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Getting Your Bearings
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Barkhaus says that on their bi-metal bearings the IDs are bored so the debris is flushed out instead of being embedded. “That’s one of the real benefits of it,” he says. “The other benefit of bi-metal is the wearability. They will last virtually forever, as long as you keep the oil changed and the engine is run in a fairly normal operating condition.”
Aluminum bearings can last much longer in mild load applications because of the wearability and the hardness of the silicon composite that actually polishes the crankshaft and wipes any nodes or debris out of the way or flushes it out, Barkhaus continues.
“OEMs have moved to bi-metal bearings because they are lead-free, economical to manufacture, and are extremely hard, which allows them to perform a very long time in passenger car applications,” says MAHLE Clevite’s Dayringer. “As we’ve all seen, it is not uncommon for modern engines to run 150,000 miles or more on the original bearings.”
Virtually all performance bearings today are constructed using a tri-metal construction. Tri-metal bearings have the same steel back as a bi-metal bearing, a copper-lead intermediate layer, and a surface layer of soft material like Babbitt.
“Tri-metal bearings work very well on race and performance engines because they are more forgiving, which allows for better embeddability than a harder bi-metal bearing,” says Dayringer.
Bearing materials are, in some ways, the hidden secret of bearing design, according to our experts. The “hidden” aspect of bearing material capability is in the design of the metallurgical properties embodied in the alloys. So, while all tri-metals and all bi-metals might look alike their properties and abilities can be significantly different.
“While proper fitment provides the basis for bearing system operation the materials provide the basis for system durability,” says ACL’s Scott. “To operate successfully, bearings require a range of attributes that, in terms of material properties, require a degree of compromise. For instance, the strength required to transmit high cyclic loads has to be moderated in order to provide good seizure resistance. How this balance is achieved is different for each bearing’s material/alloy combination. The clearest example is the comparison of properties between aluminum base ‘bi-metals’ and copper-lead based ‘tri-metals.’”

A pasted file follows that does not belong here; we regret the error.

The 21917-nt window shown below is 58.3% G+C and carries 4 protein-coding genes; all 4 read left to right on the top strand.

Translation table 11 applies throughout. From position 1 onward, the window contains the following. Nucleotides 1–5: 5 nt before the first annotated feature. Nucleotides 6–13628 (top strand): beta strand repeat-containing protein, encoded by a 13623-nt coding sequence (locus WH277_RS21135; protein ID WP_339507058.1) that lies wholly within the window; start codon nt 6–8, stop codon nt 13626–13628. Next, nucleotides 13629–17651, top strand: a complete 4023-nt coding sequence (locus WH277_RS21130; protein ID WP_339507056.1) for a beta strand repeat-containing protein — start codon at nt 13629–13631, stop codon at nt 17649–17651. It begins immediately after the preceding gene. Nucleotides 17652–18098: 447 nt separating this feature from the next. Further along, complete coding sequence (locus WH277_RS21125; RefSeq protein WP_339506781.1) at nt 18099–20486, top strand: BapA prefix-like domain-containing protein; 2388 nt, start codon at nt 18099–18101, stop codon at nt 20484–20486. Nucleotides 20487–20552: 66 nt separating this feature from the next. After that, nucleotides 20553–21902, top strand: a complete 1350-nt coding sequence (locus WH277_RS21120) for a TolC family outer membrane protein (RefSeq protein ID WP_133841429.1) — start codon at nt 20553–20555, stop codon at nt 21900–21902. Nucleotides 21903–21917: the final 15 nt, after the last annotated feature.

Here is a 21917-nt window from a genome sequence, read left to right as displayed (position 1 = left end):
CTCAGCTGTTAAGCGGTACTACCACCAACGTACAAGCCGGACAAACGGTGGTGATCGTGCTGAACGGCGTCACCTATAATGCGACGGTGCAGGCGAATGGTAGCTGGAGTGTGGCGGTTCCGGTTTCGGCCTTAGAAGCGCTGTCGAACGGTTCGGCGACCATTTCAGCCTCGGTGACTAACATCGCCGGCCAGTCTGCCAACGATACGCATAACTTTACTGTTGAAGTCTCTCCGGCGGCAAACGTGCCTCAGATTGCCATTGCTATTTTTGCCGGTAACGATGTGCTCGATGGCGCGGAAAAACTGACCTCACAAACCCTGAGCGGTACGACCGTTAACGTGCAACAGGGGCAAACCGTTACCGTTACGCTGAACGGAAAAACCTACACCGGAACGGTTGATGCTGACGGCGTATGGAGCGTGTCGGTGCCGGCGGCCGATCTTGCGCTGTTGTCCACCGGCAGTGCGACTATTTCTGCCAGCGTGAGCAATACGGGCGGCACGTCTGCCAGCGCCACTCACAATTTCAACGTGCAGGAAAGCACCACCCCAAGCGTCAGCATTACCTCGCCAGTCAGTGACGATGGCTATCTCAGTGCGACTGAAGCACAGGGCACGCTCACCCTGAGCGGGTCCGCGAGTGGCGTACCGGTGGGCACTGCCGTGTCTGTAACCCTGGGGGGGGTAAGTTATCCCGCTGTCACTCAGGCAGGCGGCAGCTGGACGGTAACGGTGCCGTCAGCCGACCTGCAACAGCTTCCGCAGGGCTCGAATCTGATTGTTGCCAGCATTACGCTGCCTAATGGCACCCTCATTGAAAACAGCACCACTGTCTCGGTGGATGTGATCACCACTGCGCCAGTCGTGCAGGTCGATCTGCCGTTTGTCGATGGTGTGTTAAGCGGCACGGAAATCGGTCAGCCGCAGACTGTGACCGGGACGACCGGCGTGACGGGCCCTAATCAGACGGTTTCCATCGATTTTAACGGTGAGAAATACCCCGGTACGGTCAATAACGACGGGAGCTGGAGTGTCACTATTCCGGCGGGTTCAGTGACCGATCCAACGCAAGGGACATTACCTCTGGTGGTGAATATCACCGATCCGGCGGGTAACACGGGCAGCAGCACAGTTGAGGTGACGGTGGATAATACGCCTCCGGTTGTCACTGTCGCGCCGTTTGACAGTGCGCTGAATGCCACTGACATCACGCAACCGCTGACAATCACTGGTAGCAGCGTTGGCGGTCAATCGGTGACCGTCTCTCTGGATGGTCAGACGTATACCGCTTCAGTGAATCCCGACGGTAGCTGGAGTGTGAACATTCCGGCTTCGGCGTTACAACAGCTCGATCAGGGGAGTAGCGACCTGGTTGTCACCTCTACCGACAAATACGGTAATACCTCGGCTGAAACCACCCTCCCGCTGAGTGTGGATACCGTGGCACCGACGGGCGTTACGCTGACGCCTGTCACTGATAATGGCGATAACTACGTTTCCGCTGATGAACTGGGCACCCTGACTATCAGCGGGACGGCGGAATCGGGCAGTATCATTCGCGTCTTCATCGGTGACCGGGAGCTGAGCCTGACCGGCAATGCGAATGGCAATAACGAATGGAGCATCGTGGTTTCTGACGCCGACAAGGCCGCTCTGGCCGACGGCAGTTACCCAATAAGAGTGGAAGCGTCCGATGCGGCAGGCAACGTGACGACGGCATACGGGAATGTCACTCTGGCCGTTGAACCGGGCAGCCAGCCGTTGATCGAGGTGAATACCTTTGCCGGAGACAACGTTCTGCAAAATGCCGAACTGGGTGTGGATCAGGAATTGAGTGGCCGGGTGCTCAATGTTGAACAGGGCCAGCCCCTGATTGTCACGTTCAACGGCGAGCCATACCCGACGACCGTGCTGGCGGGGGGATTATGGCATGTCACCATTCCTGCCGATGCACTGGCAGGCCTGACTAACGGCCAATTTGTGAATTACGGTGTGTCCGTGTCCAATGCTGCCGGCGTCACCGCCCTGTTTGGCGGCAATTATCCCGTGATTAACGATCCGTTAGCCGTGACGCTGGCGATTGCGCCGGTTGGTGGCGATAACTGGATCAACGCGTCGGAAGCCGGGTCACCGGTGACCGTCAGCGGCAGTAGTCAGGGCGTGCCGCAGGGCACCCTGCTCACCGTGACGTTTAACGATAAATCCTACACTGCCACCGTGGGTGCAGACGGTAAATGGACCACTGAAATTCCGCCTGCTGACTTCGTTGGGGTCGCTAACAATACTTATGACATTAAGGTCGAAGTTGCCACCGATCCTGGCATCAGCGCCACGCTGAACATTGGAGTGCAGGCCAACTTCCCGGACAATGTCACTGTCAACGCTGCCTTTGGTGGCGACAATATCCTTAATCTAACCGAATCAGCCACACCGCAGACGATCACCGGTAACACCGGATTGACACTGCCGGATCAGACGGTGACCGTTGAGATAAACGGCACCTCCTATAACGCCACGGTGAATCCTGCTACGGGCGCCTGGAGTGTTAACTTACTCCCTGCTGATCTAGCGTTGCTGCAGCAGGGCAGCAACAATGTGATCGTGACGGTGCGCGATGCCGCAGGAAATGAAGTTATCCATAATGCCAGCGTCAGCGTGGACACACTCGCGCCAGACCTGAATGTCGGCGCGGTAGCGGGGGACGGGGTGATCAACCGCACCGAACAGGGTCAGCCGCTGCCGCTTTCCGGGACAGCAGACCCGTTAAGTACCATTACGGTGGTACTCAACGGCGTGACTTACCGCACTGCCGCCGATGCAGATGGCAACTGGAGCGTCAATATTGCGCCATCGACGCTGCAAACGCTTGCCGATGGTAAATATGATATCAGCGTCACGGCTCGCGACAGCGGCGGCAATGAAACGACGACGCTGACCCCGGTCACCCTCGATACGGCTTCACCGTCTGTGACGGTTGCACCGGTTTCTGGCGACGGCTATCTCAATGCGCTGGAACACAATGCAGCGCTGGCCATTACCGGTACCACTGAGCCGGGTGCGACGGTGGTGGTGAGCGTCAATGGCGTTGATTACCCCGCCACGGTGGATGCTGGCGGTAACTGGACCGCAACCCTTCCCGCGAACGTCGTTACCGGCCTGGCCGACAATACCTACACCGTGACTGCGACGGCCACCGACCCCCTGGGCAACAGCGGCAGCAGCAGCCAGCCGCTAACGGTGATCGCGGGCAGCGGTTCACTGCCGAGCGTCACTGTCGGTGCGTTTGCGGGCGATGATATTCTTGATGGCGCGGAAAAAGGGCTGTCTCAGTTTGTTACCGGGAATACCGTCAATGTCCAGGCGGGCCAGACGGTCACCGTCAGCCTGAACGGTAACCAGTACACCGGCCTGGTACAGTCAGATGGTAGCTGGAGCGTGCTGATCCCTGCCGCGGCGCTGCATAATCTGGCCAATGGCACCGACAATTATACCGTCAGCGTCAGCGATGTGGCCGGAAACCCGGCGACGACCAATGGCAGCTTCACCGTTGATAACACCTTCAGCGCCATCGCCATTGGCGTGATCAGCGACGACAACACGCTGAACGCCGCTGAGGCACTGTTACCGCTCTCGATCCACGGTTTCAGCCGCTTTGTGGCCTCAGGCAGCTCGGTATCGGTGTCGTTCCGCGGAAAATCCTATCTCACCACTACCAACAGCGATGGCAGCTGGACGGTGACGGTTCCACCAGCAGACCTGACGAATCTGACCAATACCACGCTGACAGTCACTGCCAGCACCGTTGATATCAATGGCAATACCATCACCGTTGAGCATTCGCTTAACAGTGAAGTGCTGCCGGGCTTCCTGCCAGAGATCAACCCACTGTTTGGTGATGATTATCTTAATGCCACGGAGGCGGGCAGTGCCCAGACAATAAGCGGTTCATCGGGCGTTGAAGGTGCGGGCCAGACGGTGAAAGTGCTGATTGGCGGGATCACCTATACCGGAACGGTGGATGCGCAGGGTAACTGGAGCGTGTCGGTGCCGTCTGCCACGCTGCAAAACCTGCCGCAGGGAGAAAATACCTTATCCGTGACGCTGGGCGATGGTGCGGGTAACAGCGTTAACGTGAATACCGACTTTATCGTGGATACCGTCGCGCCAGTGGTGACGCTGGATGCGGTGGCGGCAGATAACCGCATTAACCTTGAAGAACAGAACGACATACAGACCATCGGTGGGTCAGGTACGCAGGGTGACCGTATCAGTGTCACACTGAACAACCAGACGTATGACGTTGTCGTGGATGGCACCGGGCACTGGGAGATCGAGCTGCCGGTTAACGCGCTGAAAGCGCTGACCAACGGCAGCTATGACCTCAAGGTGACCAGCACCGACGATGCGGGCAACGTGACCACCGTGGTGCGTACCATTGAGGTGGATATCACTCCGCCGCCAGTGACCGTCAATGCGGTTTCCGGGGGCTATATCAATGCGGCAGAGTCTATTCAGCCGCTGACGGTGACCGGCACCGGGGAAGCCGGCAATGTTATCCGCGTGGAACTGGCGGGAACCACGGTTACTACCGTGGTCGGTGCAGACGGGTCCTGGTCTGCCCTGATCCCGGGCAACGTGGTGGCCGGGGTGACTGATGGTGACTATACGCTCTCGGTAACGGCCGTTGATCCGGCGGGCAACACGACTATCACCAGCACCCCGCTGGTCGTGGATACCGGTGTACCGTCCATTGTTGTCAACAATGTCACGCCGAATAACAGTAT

What are the primary differences in hardness, strength and embeddability between today’s aluminum and tri-metal bearings?
“Generally aluminum bearings offer greater embeddability and conformability while tri-metal bearings offer greater fatigue strength and hardness,” says Sledge. “The aluminum alloy layer on top of a steel back is a minimum .012˝ thick and can embed particles larger than .0005˝ in dia. The overlay thickness on tri-metal bearings range from .0005˝-.0008˝ therefore allowing less embeddability.”
Federal-Mogul’s Sturk says there are basic differences in the hardnesses of the two bearings as well as some other differences in strength and embeddability. “In my view, embeddability isn’t really that big of a problem. I think today’s aluminum bi-metal bearings can handle a reasonable amount of debris. But if there are excessive amounts, that’s where the tri-metal bearings are better. The over-plate embeddability allows them to handle debris a bit better. If it’s a reasonable amount, if oil has been properly maintained, I don’t really worry about the aluminum’s embeddability.”
If you are looking to extract more power, experts say the copper/lead bearings are likely the optimal choice. Sturk explains that bearing engineers are primarily concerned with unit load as opposed to horsepower numbers in order to rate the strength of a specific bearing or material. Unit loads come from the cylinder pressures that are developed above the bearings in the combustion chamber.